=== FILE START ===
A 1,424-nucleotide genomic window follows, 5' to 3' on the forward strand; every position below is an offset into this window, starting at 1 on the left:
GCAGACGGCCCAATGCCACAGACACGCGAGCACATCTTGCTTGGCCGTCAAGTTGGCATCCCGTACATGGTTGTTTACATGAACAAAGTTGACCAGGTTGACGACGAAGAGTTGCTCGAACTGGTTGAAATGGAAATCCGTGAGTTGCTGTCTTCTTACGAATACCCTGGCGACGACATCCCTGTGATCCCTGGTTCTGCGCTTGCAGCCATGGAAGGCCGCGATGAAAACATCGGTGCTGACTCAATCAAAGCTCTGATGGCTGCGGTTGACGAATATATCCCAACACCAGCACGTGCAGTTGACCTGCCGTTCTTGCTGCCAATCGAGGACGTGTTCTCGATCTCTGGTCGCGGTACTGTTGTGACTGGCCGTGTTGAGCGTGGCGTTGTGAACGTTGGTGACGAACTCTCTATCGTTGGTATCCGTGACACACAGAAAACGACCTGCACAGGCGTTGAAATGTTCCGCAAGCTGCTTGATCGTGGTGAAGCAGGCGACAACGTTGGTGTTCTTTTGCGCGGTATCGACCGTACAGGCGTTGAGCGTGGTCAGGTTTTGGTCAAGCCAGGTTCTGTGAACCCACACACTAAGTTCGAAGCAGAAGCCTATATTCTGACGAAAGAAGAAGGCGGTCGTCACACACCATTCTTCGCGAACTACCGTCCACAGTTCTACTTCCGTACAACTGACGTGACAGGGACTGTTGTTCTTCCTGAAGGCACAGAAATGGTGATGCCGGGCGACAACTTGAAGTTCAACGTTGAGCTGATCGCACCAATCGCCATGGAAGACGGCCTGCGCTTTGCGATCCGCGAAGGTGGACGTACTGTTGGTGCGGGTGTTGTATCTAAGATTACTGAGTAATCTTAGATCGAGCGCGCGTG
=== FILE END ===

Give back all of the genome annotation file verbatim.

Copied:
A 1,424-nucleotide genomic window follows, 5' to 3' on the forward strand; every position below is an offset into this window, starting at 1 on the left:
GCAGACGGCCCAATGCCACAGACACGCGAGCACATCTTGCTTGGCCGTCAAGTTGGCATCCCGTACATGGTTGTTTACATGAACAAAGTTGACCAGGTTGACGACGAAGAGTTGCTCGAACTGGTTGAAATGGAAATCCGTGAGTTGCTGTCTTCTTACGAATACCCTGGCGACGACATCCCTGTGATCCCTGGTTCTGCGCTTGCAGCCATGGAAGGCCGCGATGAAAACATCGGTGCTGACTCAATCAAAGCTCTGATGGCTGCGGTTGACGAATATATCCCAACACCAGCACGTGCAGTTGACCTGCCGTTCTTGCTGCCAATCGAGGACGTGTTCTCGATCTCTGGTCGCGGTACTGTTGTGACTGGCCGTGTTGAGCGTGGCGTTGTGAACGTTGGTGACGAACTCTCTATCGTTGGTATCCGTGACACACAGAAAACGACCTGCACAGGCGTTGAAATGTTCCGCAAGCTGCTTGATCGTGGTGAAGCAGGCGACAACGTTGGTGTTCTTTTGCGCGGTATCGACCGTACAGGCGTTGAGCGTGGTCAGGTTTTGGTCAAGCCAGGTTCTGTGAACCCACACACTAAGTTCGAAGCAGAAGCCTATATTCTGACGAAAGAAGAAGGCGGTCGTCACACACCATTCTTCGCGAACTACCGTCCACAGTTCTACTTCCGTACAACTGACGTGACAGGGACTGTTGTTCTTCCTGAAGGCACAGAAATGGTGATGCCGGGCGACAACTTGAAGTTCAACGTTGAGCTGATCGCACCAATCGCCATGGAAGACGGCCTGCGCTTTGCGATCCGCGAAGGTGGACGTACTGTTGGTGCGGGTGTTGTATCTAAGATTACTGAGTAATCTTAGATCGAGCGCGCGTG